These are the remarks I made at Nina's funeral on May 26, 2011:
Nina was always one for a complete, well-rounded meal, especially breakfast. She always talked about "a decent breakfast" and "something to stick to your ribs".
It was a Huffman family vacation trip with Gene & Nina and their three kids: Phil, Elaine and Edie. They were taking a walking tour underground in a deep cavern in the Southwest.
About 45 minutes into the tour, while deep inside of the cavern, all the electric lights went out and the family and everyone else on the tour was in complete darkness. Couldn't see your hand in front of your face.
The tour guide asked us to remain calm and not move around to avoid falling, or getting lost or injured.
The guide estimated that in approximately an hour--when the group didn't return to the station above--a search party would be organized and come down with lanterns and flashlights to rescue them. The tour guide assured them that in no more than three hours they would be back above ground.
While absorbing the thought of being stuck in a cave--and not realizing that the tour guide was just having his fun with another group of unsuspecting tourists--Nina announced to no one in particular: "I'm glad I had an egg for breakfast!"
You see, it was important for Nina to keep that strength up, because if there's anything I learned from my years of getting to know Grandma Nina, it was that she didn't have a lot but she had two hands. And she was going to make use of what she had.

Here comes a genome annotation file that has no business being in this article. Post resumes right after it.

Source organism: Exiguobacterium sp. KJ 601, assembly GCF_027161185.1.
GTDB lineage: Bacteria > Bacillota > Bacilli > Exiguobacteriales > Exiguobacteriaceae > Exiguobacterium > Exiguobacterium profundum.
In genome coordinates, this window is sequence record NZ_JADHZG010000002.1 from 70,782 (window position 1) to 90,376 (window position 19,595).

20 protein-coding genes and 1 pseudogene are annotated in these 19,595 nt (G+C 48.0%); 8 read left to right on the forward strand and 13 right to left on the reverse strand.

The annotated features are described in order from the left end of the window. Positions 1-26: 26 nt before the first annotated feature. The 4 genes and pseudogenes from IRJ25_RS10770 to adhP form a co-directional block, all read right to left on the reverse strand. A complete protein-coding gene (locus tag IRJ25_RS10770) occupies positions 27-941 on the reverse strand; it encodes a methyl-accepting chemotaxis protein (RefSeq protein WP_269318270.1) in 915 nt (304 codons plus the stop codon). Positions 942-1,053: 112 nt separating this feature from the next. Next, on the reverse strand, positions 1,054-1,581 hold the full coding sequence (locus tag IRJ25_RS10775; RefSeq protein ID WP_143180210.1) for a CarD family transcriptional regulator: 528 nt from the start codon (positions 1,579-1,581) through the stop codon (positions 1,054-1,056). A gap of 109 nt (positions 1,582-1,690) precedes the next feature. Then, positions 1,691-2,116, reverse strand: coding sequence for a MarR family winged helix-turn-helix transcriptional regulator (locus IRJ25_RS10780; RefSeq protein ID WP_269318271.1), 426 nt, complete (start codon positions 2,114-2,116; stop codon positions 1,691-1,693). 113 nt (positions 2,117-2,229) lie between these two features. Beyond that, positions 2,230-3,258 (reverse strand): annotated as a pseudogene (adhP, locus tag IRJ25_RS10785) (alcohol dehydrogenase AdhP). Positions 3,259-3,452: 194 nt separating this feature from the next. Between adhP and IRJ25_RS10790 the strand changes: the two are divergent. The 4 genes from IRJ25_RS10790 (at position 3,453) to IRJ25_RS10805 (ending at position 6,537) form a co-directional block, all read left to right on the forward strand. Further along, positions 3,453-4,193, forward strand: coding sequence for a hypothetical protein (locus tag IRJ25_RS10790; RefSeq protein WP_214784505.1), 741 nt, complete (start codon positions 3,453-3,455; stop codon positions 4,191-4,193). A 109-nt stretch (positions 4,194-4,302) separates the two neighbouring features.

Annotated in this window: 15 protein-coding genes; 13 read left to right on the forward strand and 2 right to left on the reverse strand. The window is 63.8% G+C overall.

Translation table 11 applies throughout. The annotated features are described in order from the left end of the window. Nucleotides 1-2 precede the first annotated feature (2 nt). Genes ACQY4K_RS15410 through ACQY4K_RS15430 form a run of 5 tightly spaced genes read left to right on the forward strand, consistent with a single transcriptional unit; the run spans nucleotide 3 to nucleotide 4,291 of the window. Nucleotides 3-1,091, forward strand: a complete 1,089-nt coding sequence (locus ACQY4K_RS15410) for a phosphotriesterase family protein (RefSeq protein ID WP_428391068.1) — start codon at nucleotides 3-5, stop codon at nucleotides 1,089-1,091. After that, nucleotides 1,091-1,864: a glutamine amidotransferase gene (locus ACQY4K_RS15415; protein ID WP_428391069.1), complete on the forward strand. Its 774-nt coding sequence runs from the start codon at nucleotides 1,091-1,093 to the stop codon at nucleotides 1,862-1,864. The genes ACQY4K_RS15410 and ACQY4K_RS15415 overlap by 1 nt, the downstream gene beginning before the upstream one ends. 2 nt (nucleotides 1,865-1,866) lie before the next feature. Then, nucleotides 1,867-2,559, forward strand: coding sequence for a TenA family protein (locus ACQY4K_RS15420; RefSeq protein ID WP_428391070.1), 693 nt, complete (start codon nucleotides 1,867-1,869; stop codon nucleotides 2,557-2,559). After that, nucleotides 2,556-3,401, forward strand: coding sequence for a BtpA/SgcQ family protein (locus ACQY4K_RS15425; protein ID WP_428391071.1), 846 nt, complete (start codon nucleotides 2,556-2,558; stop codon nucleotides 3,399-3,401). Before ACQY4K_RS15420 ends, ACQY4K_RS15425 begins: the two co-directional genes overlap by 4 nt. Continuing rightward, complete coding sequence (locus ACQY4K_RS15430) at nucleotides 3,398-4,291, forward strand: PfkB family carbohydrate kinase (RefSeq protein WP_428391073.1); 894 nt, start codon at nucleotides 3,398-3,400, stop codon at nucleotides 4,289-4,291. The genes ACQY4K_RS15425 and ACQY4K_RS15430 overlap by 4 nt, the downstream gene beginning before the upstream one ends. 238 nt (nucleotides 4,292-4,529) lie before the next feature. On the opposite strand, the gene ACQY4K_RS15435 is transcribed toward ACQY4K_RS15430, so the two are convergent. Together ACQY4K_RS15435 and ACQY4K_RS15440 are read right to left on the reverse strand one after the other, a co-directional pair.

That's how Nina was so generous. She was always making things for people. It reminds me of the New Testament story of Dorcas. The Bible says Dorcas was "full of good works and acts of charity" and that when she died they stood "weeping and showing tunics and other garments that Dorcas made while she was with them". Nina touched a lot of people through her generosity.
And at Christmas, Grandma Nina would give everyone a gift. She didn't have hardly any money, so she would give you something that she got at a thrift store or something she made herself. A favorite of a lot of people were her hand-knit ponchos. She made them custom so they fit perfectly. On a bottle of Tabasco sauce.
All the guys knew what they would get: a calendar from the dollar store. She always came to Christmas Day with a Dollar Tree bag full of calendars for the next year. First-come, first-served.
That meant sometimes you got a good one and sometimes you didn't. It was a great year when I brought my Hot European Sports Cars calendar to work. All the guys in the office would check out the new picture each month as I flipped it to a shiny Lotus or Lamborghini. The next year I got flowers. The guys didn't walk over to my desk to check out the peonies, but I still brought it to work.
I remember walking right by my "horses" calendar as I answered the phone call from my father-in-law telling my Grandma Nina was very, very sick. It's right by the kids' toybox. They love it and always want me to show them the pictures. It was May 20 and things didn't look good.
Nina left us the next day at three in the afternoon on Saturday, May 21, 2011 on the calendar. That day, some people told us God was coming. Of course most didn't believe them and laughed at the prediction. But they were actually correct: God did come. But only for Nina.
As He will for all of us one day. And when He comes for me, I want them to say I had that same strength, generosity and humor that Nina freely gave to all of us.